Frozen received overwhelmingly positive reviews from critics. Several critics have compared the film favorably to the films of the Disney Renaissance, particularly The Little Mermaid, Beauty and the Beast, and The Lion King. The review aggregation website Rotten Tomatoes reports that 84% of critics gave the film a positive review based on 101 reviews, with an average score of 7.7/10, making it the highest rated family film in 2013. The site's consensus reads: "Beautifully animated, smartly written, and stocked with singalong songs, Frozen adds another worthy entry to the Disney canon." At Metacritic, which assigns a normalized rating out of 100 top reviews from mainstream critics, calculated a score of 75 based on 37 reviews, indicating "generally favorable reviews." CinemaScore polls conducted during the opening weekend revealed the average grade cinemagoers gave Frozen was an A+ on an A+ to F scale.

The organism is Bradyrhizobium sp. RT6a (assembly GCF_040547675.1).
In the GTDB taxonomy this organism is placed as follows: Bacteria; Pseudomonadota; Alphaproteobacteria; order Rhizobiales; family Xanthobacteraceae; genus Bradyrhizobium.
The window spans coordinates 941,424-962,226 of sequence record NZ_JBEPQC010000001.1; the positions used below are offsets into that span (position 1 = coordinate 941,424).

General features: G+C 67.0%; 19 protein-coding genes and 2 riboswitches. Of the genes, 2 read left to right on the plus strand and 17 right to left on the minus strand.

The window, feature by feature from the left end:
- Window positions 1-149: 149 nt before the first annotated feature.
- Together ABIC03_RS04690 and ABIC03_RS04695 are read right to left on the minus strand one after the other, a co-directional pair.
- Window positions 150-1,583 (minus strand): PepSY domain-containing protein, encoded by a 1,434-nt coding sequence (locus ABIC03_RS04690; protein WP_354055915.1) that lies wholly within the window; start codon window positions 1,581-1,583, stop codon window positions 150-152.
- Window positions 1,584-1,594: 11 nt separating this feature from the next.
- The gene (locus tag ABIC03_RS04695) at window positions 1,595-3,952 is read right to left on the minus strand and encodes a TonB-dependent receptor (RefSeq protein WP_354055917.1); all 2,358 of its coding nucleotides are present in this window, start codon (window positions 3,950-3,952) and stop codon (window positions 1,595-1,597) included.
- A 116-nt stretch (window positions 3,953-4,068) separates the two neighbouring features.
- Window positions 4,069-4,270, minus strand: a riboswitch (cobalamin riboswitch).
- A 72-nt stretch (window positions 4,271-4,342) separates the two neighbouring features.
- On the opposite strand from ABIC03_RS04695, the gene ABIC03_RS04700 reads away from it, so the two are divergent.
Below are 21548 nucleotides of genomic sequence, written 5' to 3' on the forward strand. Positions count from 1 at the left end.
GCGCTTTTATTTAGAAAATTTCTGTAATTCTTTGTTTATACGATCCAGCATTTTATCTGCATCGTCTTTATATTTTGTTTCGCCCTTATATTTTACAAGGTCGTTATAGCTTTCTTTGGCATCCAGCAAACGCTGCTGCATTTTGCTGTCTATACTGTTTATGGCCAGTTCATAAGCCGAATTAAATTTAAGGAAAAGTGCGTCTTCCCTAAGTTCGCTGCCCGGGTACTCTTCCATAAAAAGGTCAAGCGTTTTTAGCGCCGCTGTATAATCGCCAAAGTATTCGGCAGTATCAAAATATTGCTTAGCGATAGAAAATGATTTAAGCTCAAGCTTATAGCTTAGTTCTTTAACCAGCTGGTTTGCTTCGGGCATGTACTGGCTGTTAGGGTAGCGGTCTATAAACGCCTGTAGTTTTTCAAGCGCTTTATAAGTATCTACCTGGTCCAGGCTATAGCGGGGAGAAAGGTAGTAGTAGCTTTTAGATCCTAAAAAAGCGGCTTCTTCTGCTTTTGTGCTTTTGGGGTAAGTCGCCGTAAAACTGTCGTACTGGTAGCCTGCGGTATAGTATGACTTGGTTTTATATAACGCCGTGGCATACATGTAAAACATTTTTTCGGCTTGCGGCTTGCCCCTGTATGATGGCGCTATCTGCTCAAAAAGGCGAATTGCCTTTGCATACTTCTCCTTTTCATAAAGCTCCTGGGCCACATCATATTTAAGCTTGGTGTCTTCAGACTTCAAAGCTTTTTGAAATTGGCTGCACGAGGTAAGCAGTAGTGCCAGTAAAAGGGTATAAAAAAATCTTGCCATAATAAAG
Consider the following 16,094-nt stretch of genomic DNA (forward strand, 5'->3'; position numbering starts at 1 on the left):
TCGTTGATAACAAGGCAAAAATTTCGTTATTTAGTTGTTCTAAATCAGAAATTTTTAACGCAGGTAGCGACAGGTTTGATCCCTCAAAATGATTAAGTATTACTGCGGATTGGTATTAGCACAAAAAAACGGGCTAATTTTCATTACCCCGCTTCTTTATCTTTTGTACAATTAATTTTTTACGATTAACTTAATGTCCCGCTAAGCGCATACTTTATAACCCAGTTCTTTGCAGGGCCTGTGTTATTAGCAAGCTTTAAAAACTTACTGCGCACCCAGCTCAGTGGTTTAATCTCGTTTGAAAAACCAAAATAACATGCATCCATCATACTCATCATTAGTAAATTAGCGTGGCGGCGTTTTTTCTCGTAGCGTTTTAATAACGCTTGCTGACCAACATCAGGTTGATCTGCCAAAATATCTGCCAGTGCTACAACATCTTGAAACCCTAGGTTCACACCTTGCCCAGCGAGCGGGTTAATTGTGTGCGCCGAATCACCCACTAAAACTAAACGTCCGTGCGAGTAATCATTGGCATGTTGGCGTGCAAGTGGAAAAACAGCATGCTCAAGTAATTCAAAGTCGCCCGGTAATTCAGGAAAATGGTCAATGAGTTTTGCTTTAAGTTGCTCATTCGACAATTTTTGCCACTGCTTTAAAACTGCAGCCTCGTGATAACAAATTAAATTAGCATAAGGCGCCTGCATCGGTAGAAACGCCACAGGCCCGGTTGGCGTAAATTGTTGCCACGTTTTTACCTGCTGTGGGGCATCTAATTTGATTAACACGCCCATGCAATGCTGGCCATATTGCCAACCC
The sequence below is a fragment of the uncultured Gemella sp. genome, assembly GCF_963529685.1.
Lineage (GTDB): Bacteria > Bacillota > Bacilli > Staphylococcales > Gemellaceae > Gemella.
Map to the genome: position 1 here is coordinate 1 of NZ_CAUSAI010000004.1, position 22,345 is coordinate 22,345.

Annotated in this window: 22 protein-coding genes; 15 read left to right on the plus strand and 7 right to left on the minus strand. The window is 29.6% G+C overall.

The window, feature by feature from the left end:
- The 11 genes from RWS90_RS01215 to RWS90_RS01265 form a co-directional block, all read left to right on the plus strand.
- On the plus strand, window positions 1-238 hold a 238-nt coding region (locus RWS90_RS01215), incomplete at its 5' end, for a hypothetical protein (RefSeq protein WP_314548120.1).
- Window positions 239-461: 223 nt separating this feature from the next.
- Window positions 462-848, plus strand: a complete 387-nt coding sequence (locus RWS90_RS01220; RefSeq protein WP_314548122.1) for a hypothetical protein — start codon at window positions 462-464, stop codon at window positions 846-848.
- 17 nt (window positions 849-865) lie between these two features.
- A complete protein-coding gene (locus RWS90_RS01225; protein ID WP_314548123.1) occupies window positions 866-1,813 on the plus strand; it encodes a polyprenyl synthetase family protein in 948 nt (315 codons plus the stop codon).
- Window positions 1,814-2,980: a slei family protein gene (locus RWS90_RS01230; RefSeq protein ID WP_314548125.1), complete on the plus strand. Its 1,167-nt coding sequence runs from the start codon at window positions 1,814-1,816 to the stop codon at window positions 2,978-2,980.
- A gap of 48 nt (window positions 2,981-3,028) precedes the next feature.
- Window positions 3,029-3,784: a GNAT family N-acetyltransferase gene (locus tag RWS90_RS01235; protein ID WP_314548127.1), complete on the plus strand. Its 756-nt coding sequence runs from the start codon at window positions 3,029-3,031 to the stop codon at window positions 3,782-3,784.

Alonso Duralde of The Wrap hailed the film as "the best animated musical to come out of Disney since the tragic death of lyricist Howard Ashman, whose work on The Little Mermaid and Beauty and the Beast helped build the studio’s modern animated division into what it is today." He also elaborated that "while it lags the tiniest bit on its way to the conclusion, the script...really delivers; it offers characters to care about, along with some nifty twists and surprises along the way." Todd McCarthy of The Hollywood Reporter observes Frozen as a true musical and wrote "You can practically see the Broadway musical Frozen is destined to become while watching Disney's 3D animated princess tale." McCarthy described the film as "energetic, humorous and not too cloying, as well as the first Hollywood film in many years to warn of global cooling rather than warming, this tuneful toon upgrades what has been a lackluster year for big studio animated fare and, beginning with its Thanksgiving opening, should live up to box office expectations as one of the studio's hoped-for holiday-spanning blockbusters." Kyle Smith of the New York Post awarded the film 3.5 out of 4 stars and praised the film as "a great big snowy pleasure with an emotionally gripping core, brilliant Broadway-style songs and a crafty plot. Its first and third acts are better than the jokey middle, but this is the rare example of a Walt Disney Animation Studios effort that reaches as deep as a Pixar film." Scott Mendelson of Forbes enthused; "Frozen is both a declaration of Disney’s renewed cultural relevance and a reaffirmation of Disney coming to terms with its own legacy and its own identity. It’s also a just plain terrific bit of family entertainment."